In a new venture for English Heritage, the charity’s first ever sound installation Cavalry 360˚ is on show at Chesters Roman Fort. Spearheaded by Senior Curator Kevin Booth, the installation was created by NEON and recreates the sound of five-hundred Roman cavalry horses. As 2017 is the 1,900th anniversary of Hadrian’s accession to the Roman imperial throne, Cavalry 360˚ seems a fitting tribute to the powerful influence of an empire that had a dramatic impact on the North. The installation is part of the Hadrian’s Cavalry programme which has taken place across a variety of sites on the Wall. This included re-enactments of cavalry charges, with historically accurate costumes and authentic military manoeuvres, truly bringing the cavalry back to Hadrian’s Wall.
Making use of the strong winds native to the site, the installation creates the sound of two thousand hooves galloping through the fort; a noise which would have been very familiar in the second century. During the Roman occupation of Britain, Chesters Roman Fort became the core base housing elite auxiliary forces. Key to defending the Roman Empire and further encouraging the high profile image of Imperial Rome, the cavalry were essential, and their legacy remains in the archaeology of Hadrian’s Wall. This is evident through the fascinating collection of over eleven thousand archaeological finds kept in the Fort’s Clayton museum, including swords and helmets. Some of the most intriguing artefacts are hipposandals, which were worn by cavalry horses to protect their hooves.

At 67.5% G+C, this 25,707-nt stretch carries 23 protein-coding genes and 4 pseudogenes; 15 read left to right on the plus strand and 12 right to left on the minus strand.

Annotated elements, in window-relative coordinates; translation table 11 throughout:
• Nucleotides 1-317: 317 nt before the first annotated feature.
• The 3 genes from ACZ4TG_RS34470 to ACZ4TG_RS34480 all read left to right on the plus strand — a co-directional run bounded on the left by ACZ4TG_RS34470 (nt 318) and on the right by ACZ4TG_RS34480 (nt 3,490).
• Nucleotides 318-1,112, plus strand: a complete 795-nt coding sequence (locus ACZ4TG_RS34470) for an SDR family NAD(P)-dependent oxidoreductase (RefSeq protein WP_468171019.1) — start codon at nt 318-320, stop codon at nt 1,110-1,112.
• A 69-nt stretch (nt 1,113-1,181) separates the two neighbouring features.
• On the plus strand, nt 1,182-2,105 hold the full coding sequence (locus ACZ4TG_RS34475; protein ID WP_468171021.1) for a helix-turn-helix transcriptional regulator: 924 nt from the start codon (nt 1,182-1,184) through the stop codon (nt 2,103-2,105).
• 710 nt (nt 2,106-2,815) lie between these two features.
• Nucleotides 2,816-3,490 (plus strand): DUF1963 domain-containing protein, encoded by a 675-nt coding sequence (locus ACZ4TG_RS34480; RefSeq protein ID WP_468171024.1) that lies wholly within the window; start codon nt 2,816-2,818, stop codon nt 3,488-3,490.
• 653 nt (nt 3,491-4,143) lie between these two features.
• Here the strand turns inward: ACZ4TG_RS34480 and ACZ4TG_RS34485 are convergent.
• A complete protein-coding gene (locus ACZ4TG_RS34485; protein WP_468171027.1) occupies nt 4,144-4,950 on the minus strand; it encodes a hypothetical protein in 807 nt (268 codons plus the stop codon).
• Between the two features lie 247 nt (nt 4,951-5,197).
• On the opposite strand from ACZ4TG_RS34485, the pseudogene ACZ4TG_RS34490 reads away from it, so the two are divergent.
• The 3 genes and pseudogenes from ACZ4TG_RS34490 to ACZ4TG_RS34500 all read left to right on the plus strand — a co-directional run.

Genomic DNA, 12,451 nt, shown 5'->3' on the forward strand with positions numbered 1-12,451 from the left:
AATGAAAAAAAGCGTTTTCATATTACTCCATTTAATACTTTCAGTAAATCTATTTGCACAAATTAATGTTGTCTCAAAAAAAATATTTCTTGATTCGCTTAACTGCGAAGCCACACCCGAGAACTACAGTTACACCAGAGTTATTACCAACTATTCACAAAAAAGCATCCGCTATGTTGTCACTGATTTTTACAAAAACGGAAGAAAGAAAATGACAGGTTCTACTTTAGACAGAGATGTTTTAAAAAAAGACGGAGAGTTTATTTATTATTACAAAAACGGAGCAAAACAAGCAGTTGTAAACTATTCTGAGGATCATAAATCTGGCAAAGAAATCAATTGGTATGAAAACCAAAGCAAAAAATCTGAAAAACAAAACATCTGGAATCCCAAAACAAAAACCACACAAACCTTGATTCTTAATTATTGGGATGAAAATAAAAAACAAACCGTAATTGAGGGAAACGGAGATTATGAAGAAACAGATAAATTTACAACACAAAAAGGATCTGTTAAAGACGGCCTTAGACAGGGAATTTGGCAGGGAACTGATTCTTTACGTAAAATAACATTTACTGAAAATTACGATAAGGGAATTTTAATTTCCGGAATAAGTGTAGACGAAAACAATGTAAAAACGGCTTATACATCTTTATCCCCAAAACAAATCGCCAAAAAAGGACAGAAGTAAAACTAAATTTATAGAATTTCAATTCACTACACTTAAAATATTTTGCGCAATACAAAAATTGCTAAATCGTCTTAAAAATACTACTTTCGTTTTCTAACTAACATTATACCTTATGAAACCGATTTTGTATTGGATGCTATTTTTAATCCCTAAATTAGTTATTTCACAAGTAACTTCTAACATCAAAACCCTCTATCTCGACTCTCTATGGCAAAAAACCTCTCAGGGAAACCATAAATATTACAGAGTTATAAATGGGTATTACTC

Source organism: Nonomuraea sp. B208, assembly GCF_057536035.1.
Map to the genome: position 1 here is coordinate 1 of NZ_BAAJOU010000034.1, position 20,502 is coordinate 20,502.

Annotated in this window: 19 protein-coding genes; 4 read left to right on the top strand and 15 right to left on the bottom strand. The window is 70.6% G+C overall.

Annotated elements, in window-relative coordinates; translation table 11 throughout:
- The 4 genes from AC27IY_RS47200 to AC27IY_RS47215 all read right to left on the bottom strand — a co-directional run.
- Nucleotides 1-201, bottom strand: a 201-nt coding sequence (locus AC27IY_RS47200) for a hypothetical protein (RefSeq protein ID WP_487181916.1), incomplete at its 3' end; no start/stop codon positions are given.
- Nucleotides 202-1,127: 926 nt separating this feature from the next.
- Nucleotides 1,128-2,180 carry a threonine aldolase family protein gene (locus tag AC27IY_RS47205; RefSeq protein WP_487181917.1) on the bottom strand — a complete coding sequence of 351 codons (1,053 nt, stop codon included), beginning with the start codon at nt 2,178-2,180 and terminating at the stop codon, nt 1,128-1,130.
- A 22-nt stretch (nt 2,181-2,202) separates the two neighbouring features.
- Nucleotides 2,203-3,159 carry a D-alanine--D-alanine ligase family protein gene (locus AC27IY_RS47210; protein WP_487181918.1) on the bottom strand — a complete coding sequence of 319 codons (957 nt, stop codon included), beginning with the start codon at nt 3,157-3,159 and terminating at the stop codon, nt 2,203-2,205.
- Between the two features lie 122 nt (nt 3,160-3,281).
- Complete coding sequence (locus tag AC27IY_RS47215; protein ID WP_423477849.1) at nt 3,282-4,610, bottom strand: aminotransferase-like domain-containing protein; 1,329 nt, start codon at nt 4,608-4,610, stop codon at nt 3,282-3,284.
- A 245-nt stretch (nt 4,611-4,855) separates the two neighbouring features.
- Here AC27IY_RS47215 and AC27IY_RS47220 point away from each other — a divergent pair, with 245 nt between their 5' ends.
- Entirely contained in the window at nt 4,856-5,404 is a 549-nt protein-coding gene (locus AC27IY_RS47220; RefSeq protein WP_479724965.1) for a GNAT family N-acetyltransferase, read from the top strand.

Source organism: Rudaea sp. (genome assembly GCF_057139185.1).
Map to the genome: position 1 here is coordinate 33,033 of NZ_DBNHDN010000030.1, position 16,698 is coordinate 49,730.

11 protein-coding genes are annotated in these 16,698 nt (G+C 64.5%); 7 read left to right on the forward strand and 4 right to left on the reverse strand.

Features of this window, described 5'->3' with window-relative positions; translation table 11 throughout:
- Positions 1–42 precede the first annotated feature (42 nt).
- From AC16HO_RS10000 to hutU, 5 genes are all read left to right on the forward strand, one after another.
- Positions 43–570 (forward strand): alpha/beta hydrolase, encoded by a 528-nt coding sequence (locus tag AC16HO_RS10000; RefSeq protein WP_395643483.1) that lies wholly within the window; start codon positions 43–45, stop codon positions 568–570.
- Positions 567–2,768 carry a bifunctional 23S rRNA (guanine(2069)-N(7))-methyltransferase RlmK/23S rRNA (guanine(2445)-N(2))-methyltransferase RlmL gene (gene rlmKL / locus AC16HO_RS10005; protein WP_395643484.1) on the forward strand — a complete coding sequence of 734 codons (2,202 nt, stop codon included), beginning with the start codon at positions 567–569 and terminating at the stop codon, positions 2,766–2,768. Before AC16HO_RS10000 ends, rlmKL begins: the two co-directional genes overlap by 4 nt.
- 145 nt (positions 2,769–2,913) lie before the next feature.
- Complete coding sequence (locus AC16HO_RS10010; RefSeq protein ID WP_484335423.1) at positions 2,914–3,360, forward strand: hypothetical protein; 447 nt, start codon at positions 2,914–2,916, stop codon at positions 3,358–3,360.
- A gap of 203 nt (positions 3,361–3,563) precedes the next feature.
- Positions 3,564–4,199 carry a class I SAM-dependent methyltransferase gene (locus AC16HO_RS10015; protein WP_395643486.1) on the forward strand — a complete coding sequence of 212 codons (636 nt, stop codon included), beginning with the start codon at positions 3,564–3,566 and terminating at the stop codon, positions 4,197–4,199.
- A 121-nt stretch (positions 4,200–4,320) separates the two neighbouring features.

Although Chesters is usually calm and peaceful, the reality of the Roman Fort was anything but. The noise of the cavalry would have been impossible to miss as they practised military manoeuvres and went about day to day life. Horses have long been a symbol of imperial might, and the Roman cavalry were no exception to this. Cavalrymen were paid generously, especially in relation to their counterparts in the infantry, and usually spent their wages adorning themselves and their horses with lavish armour and decoration, adding to their imposingly fearsome appearance. There to impress, and to project the power of the Roman Empire, they were incredibly versatile, as they could also swiftly respond to any threat, while patrolling the border of the Wall efficiently.
Today, the installation is equally hard to miss, standing over three metres tall, with a diameter of twelve metres. In line with NEON’s previous works such as Chimecco, an enormous wind-chime hung below a Danish bridge to embody to noise and movement of the sea, Cavalry 360˚ thoughtfully represents sound in a manner reflective of its nature. The installation, led by NEON’s Mark Nixon, is constructed of thirty-two turbines which turn in the wind, arranged in pairs to represent the sixteen barrack blocks which existed at the fort during the Roman occupation. The scale of the installation notably reflects the capacity the cavalry had within the landscape, as they were able to operate over long distances and go in any direction, making them such a powerful force.
The rhythmic noise created by the turbines is unquestionably equine, and is designed in a circle, enabling visitors to step into the installation and enter a 360-degree aural experience, while gazing out at the fort in its stunning setting. The acoustic effect changes dependent upon where you stand, along with the speed and strength of the wind transforming a trot to a gallop and back again, reminiscent of the all-encompassing dominance of the cavalry charging as one. This, coupled with the dramatic view, fully connects the visitor to the landscape and the rich history of the site, which, after all, is what English Heritage is all about.
Cavalry 360˚ will run at Chesters Roman Fort, near Hexham, until 5 November 2017. For more information see here.